South Shields man speaks of 'crushing' depression following brain injury after lorry fall

Alan Croke’s life changed dramatically in September last year when he fell backwards from a lorry and landed on his head
-Credit: (Image: CNTW)

A South Shields man has spoken of the "crushing" depression he now battles after sustaining a brain injury from a fall.

Alan Croke’s life changed dramatically in September last year when he fell backwards from a lorry and landed on his head. Alan had been checking the load on the back of the lorry when the fall happened.

Alan suffered a fractured skull and a bleed on the brain from the fall and spent two weeks in Sunderland Royal Hospital. The accident happened on an abandoned industrial estate in Sunderland and Alan believes if he hadn’t been conscious and was able to call for help, he might not be here today.

“People don’t realise that having a brain injury changes your life", Alan said. “I knew I had fallen but I didn’t realise the damage I had done. I didn’t know if I had been unconscious or how long for.

“I remember being awake. My head was pounding and I could see flashing lights. I really didn’t want to go to hospital and tried to get my son who came to my rescue to take me home. I’m of the mindset that if you break your leg in the morning, you get back to work in the afternoon.”

After being discharged from hospital, Alan was referred to the Community Acquired Brain Injury Service (CABIS). Part of Cumbria, Northumberland, Tyne and Wear NHS Foundation Trust, CABIS provides specialist community rehab for people with acquired brain or head injuries living in Gateshead, Sunderland and South Tyneside. The service offers neurorehabilitation care, as well as emotional support and practical help.

Alan has physio every week and neuropsychology every other week at his home. He also has occupational therapy there too.

“I can’t emphasise enough how fantastic CABIS have been,” he said. "The physio team have been working on sorting out my vestibular system, providing strength building exercises as well as getting me outside for a walk. I cannot walk very far at all before I get too tired and have to stop. The occupational therapy side of CABIS have helped me with hand eye coordination, such as using knives to chop vegetables. There has also been emotional support from day one.

“It all seems very simple because we take things for granted. We're used to doing everyday tasks automatically. But after suffering a brain injury, you have to relearn the easiest of tasks all over again. Because it’s me I don’t see the improvements that have occurred since my accident, but everyone says there’s been a huge change from where I was in September to now.”

But since his accident, Alan has also suffered from depression. “I’ve been depressed because I feel isolated due to being housebound,” he continued. “When everybody else goes to work, I’m in the house on my own for 10 hours a day. The days are long. It’s crushing.”

Alan now attends Andy’s Man Club which offers peer-to-peer support, aiming to end the stigma surrounding men’s mental health. He added: “This helps relieve the pressure. And importantly, it gets me out of the house even though it's only for a few hours a week.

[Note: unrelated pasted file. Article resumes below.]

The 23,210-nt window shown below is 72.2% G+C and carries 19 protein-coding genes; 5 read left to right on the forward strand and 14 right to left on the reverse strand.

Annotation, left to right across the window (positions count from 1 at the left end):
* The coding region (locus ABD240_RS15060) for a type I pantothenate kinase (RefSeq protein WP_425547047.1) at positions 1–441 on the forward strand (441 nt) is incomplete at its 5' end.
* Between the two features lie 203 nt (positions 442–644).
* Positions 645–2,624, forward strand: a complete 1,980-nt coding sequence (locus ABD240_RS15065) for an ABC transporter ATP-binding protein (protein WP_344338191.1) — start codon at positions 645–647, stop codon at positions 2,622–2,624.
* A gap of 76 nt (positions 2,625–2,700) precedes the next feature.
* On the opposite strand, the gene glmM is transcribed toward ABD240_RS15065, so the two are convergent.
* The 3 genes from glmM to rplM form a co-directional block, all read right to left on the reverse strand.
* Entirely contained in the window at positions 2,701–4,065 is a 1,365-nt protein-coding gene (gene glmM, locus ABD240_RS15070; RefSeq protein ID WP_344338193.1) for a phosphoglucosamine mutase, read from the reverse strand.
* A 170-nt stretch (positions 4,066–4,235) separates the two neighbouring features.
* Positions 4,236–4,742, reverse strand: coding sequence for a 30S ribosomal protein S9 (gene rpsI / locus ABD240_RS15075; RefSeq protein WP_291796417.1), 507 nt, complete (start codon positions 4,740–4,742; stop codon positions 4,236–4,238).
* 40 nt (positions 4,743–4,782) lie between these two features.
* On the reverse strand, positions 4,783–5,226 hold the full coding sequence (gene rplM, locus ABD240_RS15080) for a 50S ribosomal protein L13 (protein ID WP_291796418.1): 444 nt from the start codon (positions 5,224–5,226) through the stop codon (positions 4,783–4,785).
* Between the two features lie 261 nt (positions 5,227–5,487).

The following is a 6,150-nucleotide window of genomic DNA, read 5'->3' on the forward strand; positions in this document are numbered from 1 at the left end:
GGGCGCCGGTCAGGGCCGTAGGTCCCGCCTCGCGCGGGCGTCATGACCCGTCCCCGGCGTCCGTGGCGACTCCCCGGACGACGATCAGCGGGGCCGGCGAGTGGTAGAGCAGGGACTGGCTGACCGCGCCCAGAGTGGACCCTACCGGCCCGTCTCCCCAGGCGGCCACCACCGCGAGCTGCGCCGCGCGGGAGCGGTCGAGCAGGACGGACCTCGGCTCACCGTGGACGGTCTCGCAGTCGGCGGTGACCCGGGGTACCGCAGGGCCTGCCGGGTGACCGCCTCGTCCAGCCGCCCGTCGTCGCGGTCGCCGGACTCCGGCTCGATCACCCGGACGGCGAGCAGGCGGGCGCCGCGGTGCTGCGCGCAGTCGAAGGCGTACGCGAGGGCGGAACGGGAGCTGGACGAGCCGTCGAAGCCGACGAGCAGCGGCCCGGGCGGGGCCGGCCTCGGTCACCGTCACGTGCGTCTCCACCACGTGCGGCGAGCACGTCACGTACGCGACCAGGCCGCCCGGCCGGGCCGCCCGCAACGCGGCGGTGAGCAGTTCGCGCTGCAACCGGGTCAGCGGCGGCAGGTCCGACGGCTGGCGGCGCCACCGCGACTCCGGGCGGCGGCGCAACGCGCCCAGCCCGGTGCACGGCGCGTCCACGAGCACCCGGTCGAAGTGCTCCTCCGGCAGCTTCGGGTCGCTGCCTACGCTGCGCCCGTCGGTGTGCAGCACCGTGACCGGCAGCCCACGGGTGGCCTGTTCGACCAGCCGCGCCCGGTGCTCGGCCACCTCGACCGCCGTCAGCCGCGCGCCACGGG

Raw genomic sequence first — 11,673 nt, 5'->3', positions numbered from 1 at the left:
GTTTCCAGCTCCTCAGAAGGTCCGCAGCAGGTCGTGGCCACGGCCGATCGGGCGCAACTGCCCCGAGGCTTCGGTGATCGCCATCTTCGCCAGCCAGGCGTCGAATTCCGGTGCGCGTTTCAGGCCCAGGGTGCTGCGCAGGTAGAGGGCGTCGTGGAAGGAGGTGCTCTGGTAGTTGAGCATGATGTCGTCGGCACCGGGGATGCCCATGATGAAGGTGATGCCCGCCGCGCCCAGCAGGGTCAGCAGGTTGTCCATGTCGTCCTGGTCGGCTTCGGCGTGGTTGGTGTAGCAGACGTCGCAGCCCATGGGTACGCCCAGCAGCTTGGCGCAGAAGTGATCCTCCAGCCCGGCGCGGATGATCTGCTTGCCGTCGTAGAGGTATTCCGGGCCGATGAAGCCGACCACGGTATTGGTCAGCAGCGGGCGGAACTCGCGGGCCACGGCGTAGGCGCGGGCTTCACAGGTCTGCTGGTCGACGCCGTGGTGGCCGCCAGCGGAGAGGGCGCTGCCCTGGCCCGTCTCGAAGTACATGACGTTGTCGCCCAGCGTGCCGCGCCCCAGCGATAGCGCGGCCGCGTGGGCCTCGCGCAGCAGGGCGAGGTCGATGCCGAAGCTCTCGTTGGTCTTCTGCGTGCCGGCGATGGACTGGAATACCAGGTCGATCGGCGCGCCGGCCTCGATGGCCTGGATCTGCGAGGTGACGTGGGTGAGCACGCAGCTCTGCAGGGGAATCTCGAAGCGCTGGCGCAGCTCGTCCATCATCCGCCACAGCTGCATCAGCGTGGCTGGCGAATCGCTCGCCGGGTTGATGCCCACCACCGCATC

“We might have all got a brain injury under different circumstances, but we feel the same in many ways. We’ve all said that your head doesn’t feel like your own anymore, it’s a really odd feeling. And we’re all hoping to get back to where we were before our injury occurred.

“I don’t think I’m the person I was before the injury and I don’t know if I’ll ever get back there. But with the help of CABIS, I'm pushing as hard as possible.”

Alan also describes the fatigue he now suffers as overwhelming. He said: “It’s not the same as just being tired after a day's work or going out for the day. It is completely different. I have never experienced anything like it. The last six weeks in particular have been very difficult. You feel completely drained, physically and mentally. Just lifting a cup to drink from takes so much effort.

“I can iron sitting down but I can only do one thing before I get tired. I could chop a carrot and an onion at the table but would be exhausted for the rest of the day. These are the small things you take for granted, the things that are taken away from you.”

Alan believes there is still a lot of misunderstanding around brain injuries. “It’s cliché but it’s true that not all disabilities are visible,” he said. “I can talk normally with clarity now as we're discussing my injury. Then my brain just seems to shut down because it needs a rest and I have to sit quietly and recover.

“Sometimes I can find myself being able to walk fairly normally with a stick for support and then two minutes later, I won’t be able to. Everything can change instantly. None of this happened before my accident.

“I had my accident in September and genuinely thought I’d be fine by Christmas. There is light at the end of the tunnel but it might take a bit longer to get there. It’s not like breaking your arm, recovery from a brain injury is indefinite. The service from CABIS has been invaluable. Without them, I don’t think I’d be here.”